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By Wendy Teleki, Head of the We-Fi Secretariat

Two events this week made the consequences of the coronavirus crisis for women entrepreneurs in developing economies very evident to me. We organized jointly with the 2X Challenge a well-attended webinar about how to ensure that women-led SMEs are not overlooked in economic emergency programs, which provided new insights. And we spoke with Kawther Mouelhi, a brave woman entrepreneur from Tunisia who is profiled here.

Wendy Teleki

Head of the We-Fi Secretariat

Kawther has impressively managed to pivot her business from an online marketplace for artisans to a production line for protective gear and masks for health care personnel, and proudly continues to employ 70 women in one of Tunisia’s poorest regions.

More sobering data is starting to come in, however, on how women entrepreneurs being disproportionally affected by the COVID-19 crisis. A recent survey by WEConnect among 600 women business owners worldwide found that about 90% have experienced serious setbacks in sales due to the coronavirus crisis and 38% feared that in the near future they could no longer pay employee salaries.  Previous economic recessions taught that women-led and minority-owned businesses were much less likely to survive such crisis.  Even in the US, a recent study by Brookings Institution shows that over 50% of small businesses in the US face the risk of closing their doors due to COVID-19.

Survey results from WEConnect International. Click here to see the full infographic.


Our inaugural WE Talks earlier this week provided some real-time solutions and early lessons on how to support women-led enterprises amidst the COVID-19 crisis. A panel of eminent women from development finance institutions, investment funds and multilateral organizations shared what they are doing to put women at the center of their SME support mechanisms. These are some of the experiences which surfaced in the online discussion which seemed particularly promising:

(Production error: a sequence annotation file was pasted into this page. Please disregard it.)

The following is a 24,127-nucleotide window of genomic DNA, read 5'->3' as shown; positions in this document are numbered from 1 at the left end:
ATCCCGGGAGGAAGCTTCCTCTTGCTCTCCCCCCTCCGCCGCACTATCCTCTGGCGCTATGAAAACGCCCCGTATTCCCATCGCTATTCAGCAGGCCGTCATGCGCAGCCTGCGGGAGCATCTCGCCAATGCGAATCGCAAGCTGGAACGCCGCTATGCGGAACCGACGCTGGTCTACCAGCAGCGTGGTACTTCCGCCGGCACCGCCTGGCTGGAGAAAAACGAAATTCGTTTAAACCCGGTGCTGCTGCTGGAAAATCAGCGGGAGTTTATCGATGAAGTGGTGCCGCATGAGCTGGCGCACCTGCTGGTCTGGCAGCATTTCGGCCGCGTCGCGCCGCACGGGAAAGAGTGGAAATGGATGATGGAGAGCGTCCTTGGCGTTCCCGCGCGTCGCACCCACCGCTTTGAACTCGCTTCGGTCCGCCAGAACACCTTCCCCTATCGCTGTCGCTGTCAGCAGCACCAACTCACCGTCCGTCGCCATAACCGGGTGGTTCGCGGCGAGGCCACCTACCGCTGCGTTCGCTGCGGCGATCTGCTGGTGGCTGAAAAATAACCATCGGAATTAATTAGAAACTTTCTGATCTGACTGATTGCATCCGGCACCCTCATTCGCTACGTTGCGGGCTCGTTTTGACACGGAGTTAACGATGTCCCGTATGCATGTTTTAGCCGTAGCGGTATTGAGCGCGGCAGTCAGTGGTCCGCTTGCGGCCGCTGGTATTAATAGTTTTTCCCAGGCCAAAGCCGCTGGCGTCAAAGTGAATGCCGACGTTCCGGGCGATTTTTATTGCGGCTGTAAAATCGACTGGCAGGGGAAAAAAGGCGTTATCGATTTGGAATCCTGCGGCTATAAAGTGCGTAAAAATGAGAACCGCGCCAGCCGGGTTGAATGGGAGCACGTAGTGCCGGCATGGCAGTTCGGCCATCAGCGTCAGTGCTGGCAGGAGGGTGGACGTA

• Financing – whether favorable terms on credits or grants – to help women like Kawther with their short-term liquidity needs and to help them pivot to new opportunities. Lenders and investors need to keep financing flowing even in this challenging environment;
  • Safeguards to ensure women entrepreneurs have equitable access to public stimulus funding channeled through banks and other financial intermediaries. Women entrepreneurs often do not have the same networks, access to information or time to navigate complex processes and may get left behind without safeguards to ensure their participation;
  • Temporary or permanent payment relief from private sector lenders and tax/social security obligations, which are happening in many countries for businesses of all types;
  • Accelerating the shift to digital financial services & building capacity of women to make the shift to new forms of payment and new markets;
  • Knowledge – Training and advisory programs, albeit in online formats, to improve cash flow, inventory, or human resource management can be a wide-reaching and cost-effective method to extend WSMEs’ funding runway to ensure business continuity and help weather the storm.

It is encouraging to see these ideas being put in place around the world, but they are not yet widespread.  As one of the panel speakers cautioned: ‘These responses cannot be taken for granted’, and we look forward to working with our partners to ensure these and other steps are put in place.

Time is of the essence and as we move from an emergency to a recovery phase, let’s try harder for women like Kawther as they will be essential for the economic recovery of households, communities and sectors.